I was brought up in Stratford-upon-Avon where my father owned The Dirty Duck. It was the pub where all the RSC actors would hang out after shows and that absolutely influenced my career choice. The two things my parents didn’t want me and my brother to do were acting and hospitality. So of course I became and actor and he owned a restaurant!

You must have some amazing childhood memories?

It’s funny because like all children, your childhood is normal to you. So for me there wasn’t anything out of the ordinary about it. One thing that I always remember fondly is the excitement of first nights. My mum and dad would get dressed to the nines, and it was a bit like Christmas in the restaurant afterwards. The RSC crowd certainly knew how to party! I’m often asked by older actors with memories of that time ‘which brother are you?’ and I always reply ‘the little one’.

You’ve worked extensively on screen, but is theatre your spiritual home?

I really enjoy doing theatre, and while I can still remember my lines I’m going to keep doing it. There was a period of about ten years when I was filming Peak Practice that I didn’t do any theatre. When I came back to it, doing Art in the West End, I was reminded of just how much I love it. I especially like the surrogate family you form when you’re in a show. I did Hay Fever with Felicity Kendal a few years ago and the company are all still in touch. We have a reunion lunch twice a year.

Are you looking forward to going on tour?

I really am, not least to visit some new places. I’m like a child really, I love exploring new theatres and revisiting old favourites. Funnily enough my first job was Entertaining Mr Sloane at Salisbury Playhouse and I haven’t performed there since, so it will be lovely to go back.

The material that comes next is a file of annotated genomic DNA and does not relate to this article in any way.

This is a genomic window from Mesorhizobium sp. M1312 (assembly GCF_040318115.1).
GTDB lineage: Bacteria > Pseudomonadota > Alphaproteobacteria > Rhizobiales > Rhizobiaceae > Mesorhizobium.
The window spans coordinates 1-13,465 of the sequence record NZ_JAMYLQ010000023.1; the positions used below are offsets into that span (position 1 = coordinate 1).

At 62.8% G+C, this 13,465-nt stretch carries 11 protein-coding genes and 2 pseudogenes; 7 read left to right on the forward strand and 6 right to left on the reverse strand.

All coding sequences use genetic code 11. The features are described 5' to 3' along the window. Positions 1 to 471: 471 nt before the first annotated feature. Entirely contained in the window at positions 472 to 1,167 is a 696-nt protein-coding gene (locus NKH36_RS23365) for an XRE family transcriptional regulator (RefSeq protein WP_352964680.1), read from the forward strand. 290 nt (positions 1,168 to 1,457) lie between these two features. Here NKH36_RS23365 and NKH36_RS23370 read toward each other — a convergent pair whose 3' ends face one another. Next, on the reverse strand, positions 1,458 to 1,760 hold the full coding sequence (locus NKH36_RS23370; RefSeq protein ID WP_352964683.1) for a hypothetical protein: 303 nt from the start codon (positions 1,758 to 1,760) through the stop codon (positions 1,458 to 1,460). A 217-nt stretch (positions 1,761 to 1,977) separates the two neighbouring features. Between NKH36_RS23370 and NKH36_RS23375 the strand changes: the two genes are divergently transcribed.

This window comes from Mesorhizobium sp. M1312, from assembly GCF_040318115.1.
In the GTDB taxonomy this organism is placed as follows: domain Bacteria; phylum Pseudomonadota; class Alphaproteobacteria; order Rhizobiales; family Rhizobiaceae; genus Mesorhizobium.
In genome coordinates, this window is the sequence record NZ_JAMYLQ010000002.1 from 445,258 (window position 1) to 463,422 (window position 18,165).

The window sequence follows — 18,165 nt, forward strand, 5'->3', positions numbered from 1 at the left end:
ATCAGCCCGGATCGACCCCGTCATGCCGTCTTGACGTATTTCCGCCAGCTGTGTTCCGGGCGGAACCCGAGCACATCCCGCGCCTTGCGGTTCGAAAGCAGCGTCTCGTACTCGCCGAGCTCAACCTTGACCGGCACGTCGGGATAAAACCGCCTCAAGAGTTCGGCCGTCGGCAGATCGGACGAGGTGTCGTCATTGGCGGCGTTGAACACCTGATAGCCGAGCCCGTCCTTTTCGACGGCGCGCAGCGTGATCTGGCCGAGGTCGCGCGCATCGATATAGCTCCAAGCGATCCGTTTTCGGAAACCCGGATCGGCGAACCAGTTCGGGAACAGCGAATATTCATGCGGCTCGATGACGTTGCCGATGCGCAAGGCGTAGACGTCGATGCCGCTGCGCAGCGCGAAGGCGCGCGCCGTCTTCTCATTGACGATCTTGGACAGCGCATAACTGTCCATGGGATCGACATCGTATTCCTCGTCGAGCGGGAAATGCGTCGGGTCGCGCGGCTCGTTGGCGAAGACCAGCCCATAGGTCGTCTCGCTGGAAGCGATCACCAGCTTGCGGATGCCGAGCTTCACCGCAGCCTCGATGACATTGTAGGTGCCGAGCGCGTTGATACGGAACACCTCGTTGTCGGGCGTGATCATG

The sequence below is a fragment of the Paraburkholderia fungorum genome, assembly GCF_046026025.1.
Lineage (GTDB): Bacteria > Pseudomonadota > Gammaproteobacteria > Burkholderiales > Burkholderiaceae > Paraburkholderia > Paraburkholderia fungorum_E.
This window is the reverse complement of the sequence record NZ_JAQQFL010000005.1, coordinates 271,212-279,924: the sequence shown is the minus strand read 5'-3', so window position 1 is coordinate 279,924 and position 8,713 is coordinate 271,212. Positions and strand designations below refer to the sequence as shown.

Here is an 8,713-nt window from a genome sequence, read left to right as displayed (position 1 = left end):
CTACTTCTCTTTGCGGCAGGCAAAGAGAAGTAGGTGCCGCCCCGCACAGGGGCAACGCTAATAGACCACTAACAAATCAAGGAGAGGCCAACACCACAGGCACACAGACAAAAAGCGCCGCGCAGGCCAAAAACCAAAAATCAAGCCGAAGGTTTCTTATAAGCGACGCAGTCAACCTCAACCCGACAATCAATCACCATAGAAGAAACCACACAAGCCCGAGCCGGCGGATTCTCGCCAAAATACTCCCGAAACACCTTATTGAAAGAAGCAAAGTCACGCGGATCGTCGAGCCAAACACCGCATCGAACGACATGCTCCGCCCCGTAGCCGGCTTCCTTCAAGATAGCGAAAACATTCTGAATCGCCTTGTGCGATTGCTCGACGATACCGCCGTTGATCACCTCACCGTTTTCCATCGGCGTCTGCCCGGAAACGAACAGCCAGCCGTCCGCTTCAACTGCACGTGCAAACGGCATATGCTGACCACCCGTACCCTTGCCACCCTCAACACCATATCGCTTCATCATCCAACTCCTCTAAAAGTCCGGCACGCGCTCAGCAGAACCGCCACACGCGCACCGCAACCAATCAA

In rehearsals : Susie Blake in the role of Miss Marple and Simon Shepherd in the role of Chief Inspector Dermot Craddock

Do you miss family?

Well the kids have mostly moved out now, they’re all grown up. None of them are actors, and I’m thrilled that they’re not! They mostly work behind the scenes. It’s lovely when we’re all together at home, near Bath, but I’m used to having a much quieter life now. And it means we can go away at any time without having to worry about school holidays and childcare and that sort of thing. I also read a lot more than I used to which is lovely.

Do you often get recognised, and if so what for?

It’s usually for Peak Practice, and I’m absolutely delighted when it happens. I was also on Celebrity Masterchef a few years ago and people quite often talk to me about that. I cut my finger quite badly and lots of people asked me if I was ok. It was very touching how concerned people were!

What sort of experience do you hope audiences will have watching The Mirror Crack’d?

Well I don’t think it’s going to be conventional tea trays and antimacassars. What I really hope is that people will come and say “I didn’t know Agatha Christie could be like that.” It’s unconventional and it’s full of surprises. I guarantee you won’t be bored.

The Mirror Crack’d tour comes to Cardiff 26th March – 6th April
New Theatre (Tickets from £13)
Box office: 029 2087 8889


See more great events in Cardiff: whats-on-cardiff